Housing Yale’s School of Forestry and Environmental Studies, Kroon Hall’s design and construction goes above and beyond industry standard. The building’s shape—a combination of New England barn and cathedral nave—reduces interior temperature fluctuations, while its innovative geothermal ventilation system circulates conditioned air through perforations in the floor.
This air is heated and cooled using water that flows through deep geothermal wells to regulate its temperature, rather than relying on traditional fossil fuels. A 100-kilowatt solar array on the roof, solar water heating system, and an abundance of natural light all help the building reduce carbon emissions.
In addition, a graywater system captures rainwater, filters it with aquatic plants in an adjacent water feature, and uses it to flush toilets and irrigate the landscaping. Kroon has been sustainably landscaped with native plantings, while low-flow plumbing fixtures outfit the lavatories to further reduce water demand.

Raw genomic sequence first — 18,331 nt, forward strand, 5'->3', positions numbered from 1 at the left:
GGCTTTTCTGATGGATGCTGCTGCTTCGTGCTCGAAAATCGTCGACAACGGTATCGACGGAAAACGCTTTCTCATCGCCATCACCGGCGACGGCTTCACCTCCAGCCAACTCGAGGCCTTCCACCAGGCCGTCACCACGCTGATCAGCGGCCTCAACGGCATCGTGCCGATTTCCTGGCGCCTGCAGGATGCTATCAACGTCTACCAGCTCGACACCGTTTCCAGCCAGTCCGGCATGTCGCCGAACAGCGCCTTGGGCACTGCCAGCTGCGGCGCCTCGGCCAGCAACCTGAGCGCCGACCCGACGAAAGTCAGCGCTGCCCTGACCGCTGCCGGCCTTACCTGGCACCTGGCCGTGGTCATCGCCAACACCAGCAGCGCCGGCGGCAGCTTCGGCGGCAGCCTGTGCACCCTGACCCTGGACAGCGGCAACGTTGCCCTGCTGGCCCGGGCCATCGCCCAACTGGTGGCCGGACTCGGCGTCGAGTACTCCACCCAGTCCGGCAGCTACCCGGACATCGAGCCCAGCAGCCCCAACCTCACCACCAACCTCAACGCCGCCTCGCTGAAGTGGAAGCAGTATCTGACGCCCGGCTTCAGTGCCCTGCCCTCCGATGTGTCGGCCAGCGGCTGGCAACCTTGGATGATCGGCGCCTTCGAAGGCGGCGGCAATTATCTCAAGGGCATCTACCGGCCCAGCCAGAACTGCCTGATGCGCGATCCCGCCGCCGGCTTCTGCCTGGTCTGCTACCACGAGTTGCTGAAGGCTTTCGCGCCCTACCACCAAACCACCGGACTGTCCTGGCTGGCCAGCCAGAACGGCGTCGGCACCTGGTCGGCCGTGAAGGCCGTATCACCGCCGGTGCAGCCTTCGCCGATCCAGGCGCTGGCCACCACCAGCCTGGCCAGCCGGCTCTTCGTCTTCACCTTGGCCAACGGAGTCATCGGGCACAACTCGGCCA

The building materials for Kroon were also carefully chosen. Fifty percent—or 15,000 board feet—of the wood used in construction was harvested from nearby Yale-owned, sustainably managed forests. Structural concrete was made from recycled blast-furnace slag, preventing more than 4,000 tons of carbon from being emitted into the atmosphere.
With the goal of excellent indoor air quality, all adhesives, paints, and carpets contain no- or low-volatile organic compounds, which minimizes off-gassing of toxic vapors. These features and dozens of other sustainable building techniques combined to make a remarkably functional, beautiful, and sustainable facility in which to educate the world’s future environmental leaders.